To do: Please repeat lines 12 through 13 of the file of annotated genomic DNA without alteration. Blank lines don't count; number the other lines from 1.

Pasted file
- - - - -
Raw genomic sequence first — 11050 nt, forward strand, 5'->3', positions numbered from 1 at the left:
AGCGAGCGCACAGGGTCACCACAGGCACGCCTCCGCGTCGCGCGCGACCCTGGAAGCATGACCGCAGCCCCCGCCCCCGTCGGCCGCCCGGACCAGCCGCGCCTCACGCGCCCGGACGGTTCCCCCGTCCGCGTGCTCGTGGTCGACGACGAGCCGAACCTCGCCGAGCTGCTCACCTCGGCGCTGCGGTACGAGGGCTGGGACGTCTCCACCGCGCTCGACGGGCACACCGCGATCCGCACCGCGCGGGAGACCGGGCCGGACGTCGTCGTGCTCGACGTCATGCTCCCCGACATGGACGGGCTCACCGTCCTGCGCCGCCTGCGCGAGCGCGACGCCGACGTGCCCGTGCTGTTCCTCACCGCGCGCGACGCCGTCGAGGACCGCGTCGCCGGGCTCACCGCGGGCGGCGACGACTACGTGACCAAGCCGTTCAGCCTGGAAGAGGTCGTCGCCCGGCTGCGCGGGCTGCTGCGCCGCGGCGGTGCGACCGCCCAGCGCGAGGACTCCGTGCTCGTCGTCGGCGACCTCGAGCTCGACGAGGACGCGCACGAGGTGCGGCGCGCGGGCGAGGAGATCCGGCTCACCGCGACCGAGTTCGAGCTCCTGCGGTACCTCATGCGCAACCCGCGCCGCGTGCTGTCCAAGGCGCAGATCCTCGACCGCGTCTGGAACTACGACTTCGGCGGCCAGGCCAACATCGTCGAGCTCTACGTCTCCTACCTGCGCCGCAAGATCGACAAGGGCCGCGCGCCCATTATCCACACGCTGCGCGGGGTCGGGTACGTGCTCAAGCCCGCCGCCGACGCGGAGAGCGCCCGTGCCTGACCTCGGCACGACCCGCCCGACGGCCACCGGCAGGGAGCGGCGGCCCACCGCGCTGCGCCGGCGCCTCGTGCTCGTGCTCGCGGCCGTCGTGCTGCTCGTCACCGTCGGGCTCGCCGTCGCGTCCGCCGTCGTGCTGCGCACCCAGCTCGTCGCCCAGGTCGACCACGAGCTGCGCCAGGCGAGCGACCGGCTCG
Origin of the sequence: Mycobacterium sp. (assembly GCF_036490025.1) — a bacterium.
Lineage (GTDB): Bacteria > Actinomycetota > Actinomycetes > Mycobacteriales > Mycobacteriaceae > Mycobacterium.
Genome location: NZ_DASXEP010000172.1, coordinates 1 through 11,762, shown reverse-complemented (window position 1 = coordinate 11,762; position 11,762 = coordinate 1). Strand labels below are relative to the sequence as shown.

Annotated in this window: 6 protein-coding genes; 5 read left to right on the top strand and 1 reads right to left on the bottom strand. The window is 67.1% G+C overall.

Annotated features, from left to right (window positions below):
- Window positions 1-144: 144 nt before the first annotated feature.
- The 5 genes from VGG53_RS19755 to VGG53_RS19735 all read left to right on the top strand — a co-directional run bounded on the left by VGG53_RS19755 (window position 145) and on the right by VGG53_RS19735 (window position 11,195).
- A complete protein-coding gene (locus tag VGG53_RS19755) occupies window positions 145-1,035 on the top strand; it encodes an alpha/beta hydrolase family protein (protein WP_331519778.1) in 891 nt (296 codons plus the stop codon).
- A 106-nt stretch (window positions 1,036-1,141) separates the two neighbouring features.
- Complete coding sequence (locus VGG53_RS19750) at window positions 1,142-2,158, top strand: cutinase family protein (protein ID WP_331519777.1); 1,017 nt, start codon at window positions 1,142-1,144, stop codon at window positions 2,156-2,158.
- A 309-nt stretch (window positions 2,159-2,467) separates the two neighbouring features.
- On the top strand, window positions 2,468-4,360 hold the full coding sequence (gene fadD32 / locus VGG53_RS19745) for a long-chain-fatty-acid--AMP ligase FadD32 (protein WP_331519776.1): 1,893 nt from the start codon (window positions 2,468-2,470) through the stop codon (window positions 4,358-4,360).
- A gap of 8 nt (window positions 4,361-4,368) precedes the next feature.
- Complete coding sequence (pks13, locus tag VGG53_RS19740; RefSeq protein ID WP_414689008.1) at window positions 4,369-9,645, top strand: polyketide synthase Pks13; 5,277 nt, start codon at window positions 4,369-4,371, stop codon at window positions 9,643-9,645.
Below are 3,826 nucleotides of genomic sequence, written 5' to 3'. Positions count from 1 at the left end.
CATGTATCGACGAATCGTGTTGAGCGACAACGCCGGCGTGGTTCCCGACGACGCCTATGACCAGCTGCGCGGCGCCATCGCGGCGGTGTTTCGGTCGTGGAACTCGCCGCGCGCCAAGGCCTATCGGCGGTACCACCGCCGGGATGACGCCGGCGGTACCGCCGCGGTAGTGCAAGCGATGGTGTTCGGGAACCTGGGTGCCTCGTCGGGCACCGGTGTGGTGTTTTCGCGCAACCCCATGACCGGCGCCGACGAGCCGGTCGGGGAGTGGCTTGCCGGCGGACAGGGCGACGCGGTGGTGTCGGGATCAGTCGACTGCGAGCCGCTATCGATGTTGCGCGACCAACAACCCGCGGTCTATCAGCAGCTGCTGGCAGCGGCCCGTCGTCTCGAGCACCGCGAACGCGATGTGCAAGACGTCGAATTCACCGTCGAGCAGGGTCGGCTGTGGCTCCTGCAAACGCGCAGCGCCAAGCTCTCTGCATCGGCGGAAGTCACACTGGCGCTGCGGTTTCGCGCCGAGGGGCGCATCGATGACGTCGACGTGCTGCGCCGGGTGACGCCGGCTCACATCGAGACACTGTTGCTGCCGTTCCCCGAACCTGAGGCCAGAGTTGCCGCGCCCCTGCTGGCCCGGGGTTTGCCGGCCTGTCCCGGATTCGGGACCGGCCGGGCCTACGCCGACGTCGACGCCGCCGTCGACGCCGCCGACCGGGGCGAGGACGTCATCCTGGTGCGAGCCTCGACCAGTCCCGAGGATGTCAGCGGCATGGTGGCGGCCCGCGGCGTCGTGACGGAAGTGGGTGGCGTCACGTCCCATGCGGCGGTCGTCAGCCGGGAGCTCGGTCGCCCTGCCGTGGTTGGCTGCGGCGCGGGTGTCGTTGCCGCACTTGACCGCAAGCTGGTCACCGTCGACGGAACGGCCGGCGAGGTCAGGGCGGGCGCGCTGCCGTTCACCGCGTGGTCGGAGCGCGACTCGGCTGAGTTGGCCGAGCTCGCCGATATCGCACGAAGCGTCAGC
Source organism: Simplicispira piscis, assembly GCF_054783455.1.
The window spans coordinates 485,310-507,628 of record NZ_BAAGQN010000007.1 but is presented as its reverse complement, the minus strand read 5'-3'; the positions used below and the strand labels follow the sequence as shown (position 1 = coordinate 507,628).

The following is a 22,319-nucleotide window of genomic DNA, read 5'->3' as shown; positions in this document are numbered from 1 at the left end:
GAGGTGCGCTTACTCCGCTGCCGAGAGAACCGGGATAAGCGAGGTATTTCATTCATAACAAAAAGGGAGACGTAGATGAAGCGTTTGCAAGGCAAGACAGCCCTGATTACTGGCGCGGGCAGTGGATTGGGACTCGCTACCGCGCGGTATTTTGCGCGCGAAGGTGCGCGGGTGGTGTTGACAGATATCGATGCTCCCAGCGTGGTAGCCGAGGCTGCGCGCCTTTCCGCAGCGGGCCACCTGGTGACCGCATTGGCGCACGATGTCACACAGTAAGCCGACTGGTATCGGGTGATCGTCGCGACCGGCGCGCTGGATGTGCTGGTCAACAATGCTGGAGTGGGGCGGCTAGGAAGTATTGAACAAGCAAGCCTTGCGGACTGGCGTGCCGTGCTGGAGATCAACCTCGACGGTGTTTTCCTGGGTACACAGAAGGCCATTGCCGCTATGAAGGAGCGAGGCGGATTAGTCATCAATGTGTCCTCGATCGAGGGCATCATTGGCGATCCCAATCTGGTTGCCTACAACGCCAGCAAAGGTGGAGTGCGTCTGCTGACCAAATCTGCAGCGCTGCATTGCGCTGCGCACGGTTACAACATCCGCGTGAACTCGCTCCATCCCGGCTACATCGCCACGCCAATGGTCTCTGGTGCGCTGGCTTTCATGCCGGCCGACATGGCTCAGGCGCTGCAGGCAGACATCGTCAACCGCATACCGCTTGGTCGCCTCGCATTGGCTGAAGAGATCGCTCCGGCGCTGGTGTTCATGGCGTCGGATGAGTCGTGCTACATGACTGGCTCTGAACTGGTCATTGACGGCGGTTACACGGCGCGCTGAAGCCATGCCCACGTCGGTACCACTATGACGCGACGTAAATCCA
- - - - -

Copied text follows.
- Complete coding sequence (locus VGG53_RS19750) at window positions 1,142-2,158, top strand: cutinase family protein (protein ID WP_331519777.1); 1,017 nt, start codon at window positions 1,142-1,144, stop codon at window positions 2,156-2,158.
- A 309-nt stretch (window positions 2,159-2,467) separates the two neighbouring features.